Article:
I painted Padma Vibhushan Dr Sonal Mansingh in tussar. I consider her to be the epitome of Odissi; she is like the bahu of Odisha, is strong individual who embodies the heritage of India just like the tussar fabric, so painting her not only as a dancer par excellence but as a human being was what was completely thrilling.

 

What was most challenging painting for you?

I have always been painting Indian classical dancers, but Sandip sir, when I recently painted you while you danced the Cuban Rumba on stage was most challenging for me. Western dance and Indian classical dance have totally different sensibilities. I had to think out of the box and establish a man-woman chemistry in my painting.

Now without being diplomatic tell me which was the worst painting experience for you.

I am an artist and I will never mince words. Painting Padma Bhushan Zakir Hussain was the worst experience for me. There is a very famous saying “chai se jada kettlee garam (the kettle is hotter than the tea)”. That was the case while I painted Zakir Hussainji. I have painted the who’s who of the world of dance and I have received exceptional warmth and love from all but what I got that day was humiliation and that is when I decided I will never paint him again.     

 

A painting you will always remember?

I am huge fan of Bollywood films and I love the work of National Award winning choreographer Saroj Khanji. I painted her in the award winning “Dola Re” pose from the film Devdas while she was teaching the dance steps on a dance reality show. Also, I painted the Maa Saraswati herself, Bharat Ratna Lata Mangeshkar, while she was attending an event and sang a few lines. These two painting are my most favourite. I simply love my artwork of Bollywood.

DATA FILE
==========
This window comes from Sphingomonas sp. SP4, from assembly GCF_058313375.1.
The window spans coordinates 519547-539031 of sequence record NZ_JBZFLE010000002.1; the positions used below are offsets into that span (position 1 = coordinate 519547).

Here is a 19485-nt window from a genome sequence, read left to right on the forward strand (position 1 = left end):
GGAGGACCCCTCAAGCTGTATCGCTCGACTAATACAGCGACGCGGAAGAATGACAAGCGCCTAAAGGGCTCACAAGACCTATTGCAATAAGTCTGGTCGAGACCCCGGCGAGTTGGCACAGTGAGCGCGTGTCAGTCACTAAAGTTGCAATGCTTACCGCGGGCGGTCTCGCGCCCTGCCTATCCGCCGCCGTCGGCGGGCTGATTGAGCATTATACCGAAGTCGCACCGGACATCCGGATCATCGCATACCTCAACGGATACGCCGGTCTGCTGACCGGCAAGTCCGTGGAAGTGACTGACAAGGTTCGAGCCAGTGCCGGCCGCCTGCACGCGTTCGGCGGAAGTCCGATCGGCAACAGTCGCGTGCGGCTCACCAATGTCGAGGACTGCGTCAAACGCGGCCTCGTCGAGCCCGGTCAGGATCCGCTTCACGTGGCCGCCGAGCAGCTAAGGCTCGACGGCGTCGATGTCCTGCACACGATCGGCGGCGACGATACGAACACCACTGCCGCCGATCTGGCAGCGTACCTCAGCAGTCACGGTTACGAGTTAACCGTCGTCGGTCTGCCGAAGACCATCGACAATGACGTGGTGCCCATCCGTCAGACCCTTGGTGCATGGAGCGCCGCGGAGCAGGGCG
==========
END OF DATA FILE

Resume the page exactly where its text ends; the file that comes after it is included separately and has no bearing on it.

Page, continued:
You have painted all the big names in the world of dance and music, who would you like to paint now?

My dream is to paint Madhuri Dixit, I know I might sound like I am trying to copy the late M.F. Hussianji but I do not care. I simply love Madhuriji and painting her while she moves would be a dream come true for me.

 

What is more difficult — painting a dancer or a musician?

I have painted both dancers and musicians but I find painting dancers more stimulating. Dancers keep moving all the time. Capturing a movement and making it into a painting is both hard and exciting.

Which musician inspired you the most?

It was Padma Vibhushan Pandit Hariprasad Chaurasiaji for sure. His music is celestial. Even while I paint dancers, apart from the movement it is the music that inspires me the most, and Panditji’s music is heavenly. Painting him was bliss.

What has been the high point for you till now?

In 2018, I was invited by our chief minister of Odisha Shri Navin Patnaik to his residence, Naveen Nivas, and I was felicitated by him and gram panchayat minister Pradeep Maharathy. It was a moralebooster, and made me realise that I have chosen the right path in my life.

 

Debabrata Pal is one artist who is steadily making waves in the art world. He was honoured recently by parliamentarian Indresh Kumar. He has also been awarded in Vietnam City for water colours by IWS organisation and conferred with the Charkha China Award at the Parliament of India. He also won the Youth Icon award in 2018. Each artwork of Debabrata is unique as it brings alive the dancer on canvas. So, if you are an upcoming dancer or a musician, start dreaming that one day you will be immortalised by this vastly gifted artist.

Sandip Soparrkar holds a doctorate in world mythology folklore from Pacifica University, USA, and an honorary doctorate in performing arts from the National American University. He is a World Book Record holder, a well known ballroom dancer and a Bollywood choreographer who has been honoured with three National Excellence awards, one National Achievement Award and a Dadasaheb Phalke award by the Government of India. He can be contacted on sandipsoparrkar06@gmail.com.

 

Tags: lata mangeshkar, saroj khan, debabrata pal